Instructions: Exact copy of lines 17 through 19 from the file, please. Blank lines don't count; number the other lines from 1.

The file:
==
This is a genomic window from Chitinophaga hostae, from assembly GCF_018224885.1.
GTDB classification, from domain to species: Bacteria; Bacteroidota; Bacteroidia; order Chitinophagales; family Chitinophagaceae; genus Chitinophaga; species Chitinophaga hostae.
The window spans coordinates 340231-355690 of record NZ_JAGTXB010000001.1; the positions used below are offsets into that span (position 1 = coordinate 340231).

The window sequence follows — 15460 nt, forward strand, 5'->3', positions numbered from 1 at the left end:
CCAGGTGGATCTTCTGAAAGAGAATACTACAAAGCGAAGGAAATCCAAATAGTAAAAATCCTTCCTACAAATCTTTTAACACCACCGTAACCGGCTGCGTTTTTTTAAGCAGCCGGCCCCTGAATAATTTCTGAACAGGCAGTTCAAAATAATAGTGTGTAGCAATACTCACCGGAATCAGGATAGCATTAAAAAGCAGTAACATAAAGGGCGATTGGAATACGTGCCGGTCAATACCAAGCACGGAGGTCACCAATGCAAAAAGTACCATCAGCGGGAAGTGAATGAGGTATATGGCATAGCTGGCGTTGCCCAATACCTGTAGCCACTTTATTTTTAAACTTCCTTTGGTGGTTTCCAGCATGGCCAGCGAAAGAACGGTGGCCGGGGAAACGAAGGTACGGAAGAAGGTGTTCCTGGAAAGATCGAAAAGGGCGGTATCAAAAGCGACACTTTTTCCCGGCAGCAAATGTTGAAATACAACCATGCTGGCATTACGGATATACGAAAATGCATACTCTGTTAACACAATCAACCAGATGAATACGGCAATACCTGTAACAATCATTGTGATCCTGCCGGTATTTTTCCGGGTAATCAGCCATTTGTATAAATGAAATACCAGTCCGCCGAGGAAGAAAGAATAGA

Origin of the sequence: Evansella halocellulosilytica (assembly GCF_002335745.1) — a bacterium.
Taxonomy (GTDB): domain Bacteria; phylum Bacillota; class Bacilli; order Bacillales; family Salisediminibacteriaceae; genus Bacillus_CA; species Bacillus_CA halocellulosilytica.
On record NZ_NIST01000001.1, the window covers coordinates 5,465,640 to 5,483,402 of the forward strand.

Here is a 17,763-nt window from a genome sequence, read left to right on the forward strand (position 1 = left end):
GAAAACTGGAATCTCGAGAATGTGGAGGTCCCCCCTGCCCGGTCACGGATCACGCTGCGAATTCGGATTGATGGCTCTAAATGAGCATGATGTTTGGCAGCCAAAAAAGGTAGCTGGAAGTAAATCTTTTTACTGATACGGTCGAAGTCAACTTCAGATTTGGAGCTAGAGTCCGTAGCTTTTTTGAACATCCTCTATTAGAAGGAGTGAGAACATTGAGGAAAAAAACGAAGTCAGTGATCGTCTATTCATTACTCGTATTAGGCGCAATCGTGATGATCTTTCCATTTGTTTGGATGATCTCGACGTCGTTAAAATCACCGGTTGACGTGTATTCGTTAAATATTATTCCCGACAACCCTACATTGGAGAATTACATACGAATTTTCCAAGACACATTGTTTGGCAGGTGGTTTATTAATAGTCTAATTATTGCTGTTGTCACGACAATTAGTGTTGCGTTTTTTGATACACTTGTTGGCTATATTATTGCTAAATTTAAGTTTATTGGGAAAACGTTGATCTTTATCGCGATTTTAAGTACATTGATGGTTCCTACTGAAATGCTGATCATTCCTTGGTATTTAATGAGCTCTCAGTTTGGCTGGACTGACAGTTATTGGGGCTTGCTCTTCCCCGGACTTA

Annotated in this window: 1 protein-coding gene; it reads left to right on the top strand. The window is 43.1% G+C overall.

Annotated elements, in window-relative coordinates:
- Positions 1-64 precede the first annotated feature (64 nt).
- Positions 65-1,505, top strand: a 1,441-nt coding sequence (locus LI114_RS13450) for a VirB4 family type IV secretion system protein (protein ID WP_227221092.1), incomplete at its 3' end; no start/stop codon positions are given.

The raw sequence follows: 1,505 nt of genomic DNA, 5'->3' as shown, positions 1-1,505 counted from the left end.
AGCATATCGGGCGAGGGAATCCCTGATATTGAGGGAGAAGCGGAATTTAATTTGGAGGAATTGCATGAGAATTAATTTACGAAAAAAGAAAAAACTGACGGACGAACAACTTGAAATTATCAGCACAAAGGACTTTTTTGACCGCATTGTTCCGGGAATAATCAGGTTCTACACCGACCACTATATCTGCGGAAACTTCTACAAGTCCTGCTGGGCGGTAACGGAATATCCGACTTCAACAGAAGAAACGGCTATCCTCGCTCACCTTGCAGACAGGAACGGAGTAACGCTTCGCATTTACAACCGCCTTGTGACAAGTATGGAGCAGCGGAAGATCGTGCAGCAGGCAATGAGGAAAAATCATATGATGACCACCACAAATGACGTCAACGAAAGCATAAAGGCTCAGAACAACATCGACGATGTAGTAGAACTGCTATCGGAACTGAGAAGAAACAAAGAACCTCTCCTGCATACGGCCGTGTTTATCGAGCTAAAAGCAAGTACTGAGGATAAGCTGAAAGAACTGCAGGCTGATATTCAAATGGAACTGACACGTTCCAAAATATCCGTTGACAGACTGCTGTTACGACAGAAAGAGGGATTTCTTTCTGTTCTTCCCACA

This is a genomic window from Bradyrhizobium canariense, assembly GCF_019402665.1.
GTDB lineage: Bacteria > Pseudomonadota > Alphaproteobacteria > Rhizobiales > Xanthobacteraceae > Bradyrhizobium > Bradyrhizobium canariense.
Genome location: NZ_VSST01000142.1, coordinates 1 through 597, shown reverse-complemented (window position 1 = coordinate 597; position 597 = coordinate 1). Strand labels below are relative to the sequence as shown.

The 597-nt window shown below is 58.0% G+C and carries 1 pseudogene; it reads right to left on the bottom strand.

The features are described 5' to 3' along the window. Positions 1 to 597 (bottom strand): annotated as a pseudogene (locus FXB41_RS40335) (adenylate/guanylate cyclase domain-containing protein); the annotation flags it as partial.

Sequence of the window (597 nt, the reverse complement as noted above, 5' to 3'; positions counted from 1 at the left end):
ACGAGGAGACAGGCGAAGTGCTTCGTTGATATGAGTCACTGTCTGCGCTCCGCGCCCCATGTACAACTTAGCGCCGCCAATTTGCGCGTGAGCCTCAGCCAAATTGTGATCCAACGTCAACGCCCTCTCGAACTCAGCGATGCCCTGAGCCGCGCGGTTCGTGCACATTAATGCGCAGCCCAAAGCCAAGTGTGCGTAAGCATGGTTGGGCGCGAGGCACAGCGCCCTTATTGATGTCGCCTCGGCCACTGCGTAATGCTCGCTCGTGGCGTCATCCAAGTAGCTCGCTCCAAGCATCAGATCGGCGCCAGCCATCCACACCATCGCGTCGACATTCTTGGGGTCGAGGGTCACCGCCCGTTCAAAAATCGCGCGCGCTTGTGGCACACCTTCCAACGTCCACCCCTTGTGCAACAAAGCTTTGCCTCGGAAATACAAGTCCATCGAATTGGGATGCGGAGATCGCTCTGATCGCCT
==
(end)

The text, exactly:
This is a genomic window from Bradyrhizobium canariense, assembly GCF_019402665.1.
GTDB lineage: Bacteria > Pseudomonadota > Alphaproteobacteria > Rhizobiales > Xanthobacteraceae > Bradyrhizobium > Bradyrhizobium canariense.
Genome location: NZ_VSST01000142.1, coordinates 1 through 597, shown reverse-complemented (window position 1 = coordinate 597; position 597 = coordinate 1). Strand labels below are relative to the sequence as shown.